colonies fresh oysters and sparkling wine can be enjoyed.
Accommodation: Sandfields Guest House

Day 6
Cape Cross/Skeleton Coast

After enjoying breakfast you can still enjoy some time in Swakopmund, as your drive today is about an hour, or take the road and enjoy Cape Cross Lodge. The seal colony at Cape Cross is undoubtedly the main attraction on the coast between the Skeleton Coast Park and Henties Bay. The seal reserve with its surrounding area was proclaimed a reserve in 1968 to protect the biggest and best known of the 23 colonies of Cape fur Seals which breed along the coast of South Africa and Namibia. During the November / December breeding season as many as 150 000 of these animals gather at Cape Cross. It is also the area where the Portuguese navigator Diego Cao erected a stone cross in 1486. Literally meters from the fertile Atlantic Ocean, Cape Cross Lodge presents a unique and serene stop for travellers along this vast untamed, seldom explored wilderness on the Skeleton Coast. Situated alongside the biggest breeding Cape Fur Seal colony in the world, but well out of the "smell" zone, 60km north of Henties Bay and 120km north of Swakopmund. The curious mix of Cape Dutch and West Coast fishing village architecture with colossal windows happily embrace the natural light and affords endless contemplated vistas. The large patio, overlooking the beach and ocean, flows into the lower deck with its warm, welcoming reception area and intriguing curios shop housing an array of gifts. Leading from this charming space is the comforting cocktail bar and lounge, a quirky wine cellar and two cosy dining sectors. The private balconies glow with warmth wooden deckchairs and tables, affording unrestricted sea views and aura of complete respite. Accommodation: Cape Cross Lodge

Day 7 & 8

Leaving the Skeleton Coast behind, you travel inwards toward the Damaraland area. Spending the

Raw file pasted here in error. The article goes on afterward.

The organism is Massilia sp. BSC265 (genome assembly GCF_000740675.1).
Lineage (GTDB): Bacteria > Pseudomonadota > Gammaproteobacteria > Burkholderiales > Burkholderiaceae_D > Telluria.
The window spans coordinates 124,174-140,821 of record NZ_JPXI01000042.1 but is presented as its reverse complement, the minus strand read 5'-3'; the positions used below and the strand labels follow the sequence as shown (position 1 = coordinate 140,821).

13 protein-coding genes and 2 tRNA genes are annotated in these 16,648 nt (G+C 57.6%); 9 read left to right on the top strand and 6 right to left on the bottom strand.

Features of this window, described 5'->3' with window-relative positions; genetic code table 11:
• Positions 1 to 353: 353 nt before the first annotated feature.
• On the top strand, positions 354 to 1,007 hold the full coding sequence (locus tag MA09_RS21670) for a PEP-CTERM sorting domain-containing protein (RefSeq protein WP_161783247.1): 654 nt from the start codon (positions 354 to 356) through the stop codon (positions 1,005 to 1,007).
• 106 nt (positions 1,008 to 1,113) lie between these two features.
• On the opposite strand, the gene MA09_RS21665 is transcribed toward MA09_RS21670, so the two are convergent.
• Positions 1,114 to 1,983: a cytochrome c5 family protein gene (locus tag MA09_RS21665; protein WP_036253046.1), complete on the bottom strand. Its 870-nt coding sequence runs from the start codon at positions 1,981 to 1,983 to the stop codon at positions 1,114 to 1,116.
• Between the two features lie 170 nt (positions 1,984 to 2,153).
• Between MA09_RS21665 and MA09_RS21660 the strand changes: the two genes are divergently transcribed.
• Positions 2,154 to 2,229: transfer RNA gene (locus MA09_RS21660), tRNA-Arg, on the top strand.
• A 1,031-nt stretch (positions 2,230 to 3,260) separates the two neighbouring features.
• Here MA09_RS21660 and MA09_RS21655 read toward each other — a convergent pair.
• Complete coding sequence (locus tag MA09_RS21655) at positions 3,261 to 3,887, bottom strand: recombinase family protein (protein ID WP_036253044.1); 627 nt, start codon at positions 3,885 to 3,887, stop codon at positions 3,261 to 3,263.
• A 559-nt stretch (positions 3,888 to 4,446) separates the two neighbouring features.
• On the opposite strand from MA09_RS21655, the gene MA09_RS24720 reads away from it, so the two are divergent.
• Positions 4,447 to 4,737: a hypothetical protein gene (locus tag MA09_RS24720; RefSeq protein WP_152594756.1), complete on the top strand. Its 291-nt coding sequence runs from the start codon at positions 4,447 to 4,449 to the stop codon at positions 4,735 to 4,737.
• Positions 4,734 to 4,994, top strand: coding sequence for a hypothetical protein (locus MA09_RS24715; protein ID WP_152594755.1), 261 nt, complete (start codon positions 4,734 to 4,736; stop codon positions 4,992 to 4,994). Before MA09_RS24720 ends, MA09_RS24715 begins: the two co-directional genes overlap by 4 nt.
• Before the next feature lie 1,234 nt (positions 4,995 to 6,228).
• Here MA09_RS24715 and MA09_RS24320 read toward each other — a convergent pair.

next two nights at Grootberg Lodge. From Cape Cross drive back to Henties Bay and shortly after Henties Bay continue in an easterly direction and crossing the “Gravel Plains” towards the abandoned mining town of Uis. From here continue on the C35 to Khorixas. At Khorixas turn left onto the C39, which runs into the C43 travelling to Palmwag. From Palmwag, Grootberg lodge is approximately about 30km inland on the C40. Damaraland is one of the most scenic areas in Namibia, a huge, untamed, ruggedly beautiful region that offers the traveller a more adventurous challenge. Here there are prehistoric water courses with open plains and grassland, massive granite koppies and deep gorges. Towards the west, the geography changes dramatically with endless sandy wastes, that incredibly is able to sustain small, but wide-ranging, populations of desert-adapted elephant, black rhino, giraffe, ostrich and springbok. These animals have adapted their lifestyles to survive the harshness of the sun-blistered, almost waterless desert spaces. Elephant move through euphorbia bush country, and can travel up to 70km in a day in search of food and water and unusually, do not destroy trees in their quest for food. Follow black rhino cow and her calf in typical Damaraland 'melkbos' terrain. Together, Damaraland and Kaokoland are known as the Kaokoveld. Perched on the rim of the Grootberg Plateau, the Grootberg Lodge stands sentinel over the Klip River Valley. 12 000 hectares have been set aside by the Khoadi / Hoas community for conservation and tourism, and it is through this pristine wilderness that you meander either on foot or by vehicle to encounter the inhabitants of this remote biosphere. Grootberg Lodge offers a professional service, extremely good food, well-trained guides and exceptionally good local management in great surroundings. The local community benefits greatly, thanks to the revenues generated by the Lodge. The main thatched lodge has a restaurant, lounge and bar. Guests can charge electrical goods here. A set menu is available for all meals. The swimming pool is close to the main building. The lodge has 12 rock and thatch chalets. All have en-suite bathroom of a shower and toilet, lights, and mosquito nets are fitted to the doors and windows. Every room has a wonderful view over the gorge, where Black Eagles hunt just below the level of your private deck. Desert elephant, black rhino and lion are some of the more impressive mammals to be found. But you will also find a myriad of smaller mammals, birds, reptiles, insects and plants. Guests can take advantage of rhino and elephant tracking trips in the valley. Morning and afternoon scenic drives on the plateau at Grootberg Lodge offer an alternative pursuit.